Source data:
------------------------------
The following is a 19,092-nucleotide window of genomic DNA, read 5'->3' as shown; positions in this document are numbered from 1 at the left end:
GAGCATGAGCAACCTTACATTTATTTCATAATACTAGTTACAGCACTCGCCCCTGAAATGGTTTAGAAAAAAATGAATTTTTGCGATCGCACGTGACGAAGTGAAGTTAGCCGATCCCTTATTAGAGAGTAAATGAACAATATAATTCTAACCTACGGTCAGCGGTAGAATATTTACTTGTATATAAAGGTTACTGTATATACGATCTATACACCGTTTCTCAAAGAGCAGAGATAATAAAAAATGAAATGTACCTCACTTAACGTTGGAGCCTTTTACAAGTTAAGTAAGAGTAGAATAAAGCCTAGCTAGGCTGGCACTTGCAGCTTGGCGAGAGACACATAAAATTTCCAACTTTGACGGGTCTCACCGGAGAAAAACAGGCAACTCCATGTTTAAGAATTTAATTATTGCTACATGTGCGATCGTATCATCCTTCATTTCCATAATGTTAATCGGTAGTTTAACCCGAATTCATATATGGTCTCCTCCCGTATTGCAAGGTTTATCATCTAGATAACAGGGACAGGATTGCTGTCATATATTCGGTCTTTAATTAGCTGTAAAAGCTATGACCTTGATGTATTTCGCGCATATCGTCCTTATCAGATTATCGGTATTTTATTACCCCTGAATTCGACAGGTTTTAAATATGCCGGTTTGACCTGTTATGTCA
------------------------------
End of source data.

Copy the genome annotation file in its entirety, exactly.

The following is a 19,092-nucleotide window of genomic DNA, read 5'->3' as shown; positions in this document are numbered from 1 at the left end:
GAGCATGAGCAACCTTACATTTATTTCATAATACTAGTTACAGCACTCGCCCCTGAAATGGTTTAGAAAAAAATGAATTTTTGCGATCGCACGTGACGAAGTGAAGTTAGCCGATCCCTTATTAGAGAGTAAATGAACAATATAATTCTAACCTACGGTCAGCGGTAGAATATTTACTTGTATATAAAGGTTACTGTATATACGATCTATACACCGTTTCTCAAAGAGCAGAGATAATAAAAAATGAAATGTACCTCACTTAACGTTGGAGCCTTTTACAAGTTAAGTAAGAGTAGAATAAAGCCTAGCTAGGCTGGCACTTGCAGCTTGGCGAGAGACACATAAAATTTCCAACTTTGACGGGTCTCACCGGAGAAAAACAGGCAACTCCATGTTTAAGAATTTAATTATTGCTACATGTGCGATCGTATCATCCTTCATTTCCATAATGTTAATCGGTAGTTTAACCCGAATTCATATATGGTCTCCTCCCGTATTGCAAGGTTTATCATCTAGATAACAGGGACAGGATTGCTGTCATATATTCGGTCTTTAATTAGCTGTAAAAGCTATGACCTTGATGTATTTCGCGCATATCGTCCTTATCAGATTATCGGTATTTTATTACCCCTGAATTCGACAGGTTTTAAATATGCCGGTTTGACCTGTTATGTCA